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Diabetics must get regular retina checks to avoid vision loss

A lack of awareness among the general physicians and diabetic patients,is leading to them losing vision to diabetes.

Written by Smriti Sharma Vasudeva | Chandigarh |
November 15, 2011 4:34:51 am

A lack of awareness among the general physicians and diabetic patients,is leading to them losing vision to diabetes. There has been an increase in cases of Diabetic Retinopathy (DR),a disorder which affects the vision of a diabetic patient.

At the Advanced Eye Centre of the Post Graduate Institute of Medical Education and Research (PGIMER),about 10-15 new patients of diabetic retinopathy are presenting everyday. Other than these,there are about 300 follow-up cases which are seen during OPD days and in the special diabetic retinopathy clinic at the institute.

Speaking to Chandigarh Newsline,Dr Ramandeep Singh,assistant professor,at the Advanced Eye Centre,said,“One of the most important factors behind such a high number of DR patients is lack of awareness both among the doctors who are treating the diabetics and also the patients. As a result patients also ignore the symptoms. By the time,the patients are referred to us,their vision is substantially affected.”

“In all likelihood,a diabetic patient who is suffering from type II diabetes is at risk of developing DR after five years of suffering from diabetes. In case of type I diabetes,the risk is after about 8-10 years. In any case,a person suffering from diabetes is likely get DR in early stages as well if he has uncontrolled sugar levels and doesn’t adhere to a proper diet,” said Dr Singh.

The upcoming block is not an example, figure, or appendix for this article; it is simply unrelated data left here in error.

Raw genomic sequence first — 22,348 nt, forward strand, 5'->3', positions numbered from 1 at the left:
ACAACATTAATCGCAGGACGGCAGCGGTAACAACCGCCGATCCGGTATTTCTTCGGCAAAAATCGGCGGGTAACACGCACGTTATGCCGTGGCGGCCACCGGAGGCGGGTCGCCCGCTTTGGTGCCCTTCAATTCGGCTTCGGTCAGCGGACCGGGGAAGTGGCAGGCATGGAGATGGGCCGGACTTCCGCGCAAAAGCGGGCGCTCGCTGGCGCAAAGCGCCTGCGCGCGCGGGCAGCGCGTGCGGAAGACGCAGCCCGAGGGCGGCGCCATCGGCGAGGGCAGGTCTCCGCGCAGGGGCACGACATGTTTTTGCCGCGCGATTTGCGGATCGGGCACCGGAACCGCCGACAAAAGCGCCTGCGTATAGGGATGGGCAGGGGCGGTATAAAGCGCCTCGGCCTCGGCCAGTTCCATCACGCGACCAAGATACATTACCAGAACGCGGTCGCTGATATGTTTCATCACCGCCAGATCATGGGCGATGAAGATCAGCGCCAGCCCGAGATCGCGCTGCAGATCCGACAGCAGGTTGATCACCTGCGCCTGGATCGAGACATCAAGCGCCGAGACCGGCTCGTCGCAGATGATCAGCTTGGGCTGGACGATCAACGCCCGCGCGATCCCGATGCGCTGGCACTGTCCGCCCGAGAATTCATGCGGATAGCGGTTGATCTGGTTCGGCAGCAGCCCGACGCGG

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“Of the total cases referred to PGI’s Advanced Eye Centre,in 10 per cent cases patients have already suffered a severe loss of vision due to delay in diagnosis and treatment,” said Dr Singh.

“DR is symptomless in its early stage and screening is the only way to identify it. Timely treatment can prevent vision loss from DR. Diabetics should undergo regular screenings of the retina,” said Dr Mukesh Vatts,consultant at the department of ophthalmology at Fortis Hospital,Mohali.

“DR has two conditions: mild and severe. The mild condition is Nonproliferative diabetic retinopathy,when the blood vessels leak and then close,and the severe form called proliferative diabetic retinopathy,when new blood vessels grow or proliferate. While the former can cause moderate vision loss ,the latter can cause permanent vision loss,” said Dr Singh.

Dr S P S Grewal,of Grewal Eye Institute,who examines about 15-20 patients everyday with DR,said,“While the number of patients suffering from DR have increased,with advanced technologies and better drugs,the severity has come down as compared to what the scenario was about a decade ago.”

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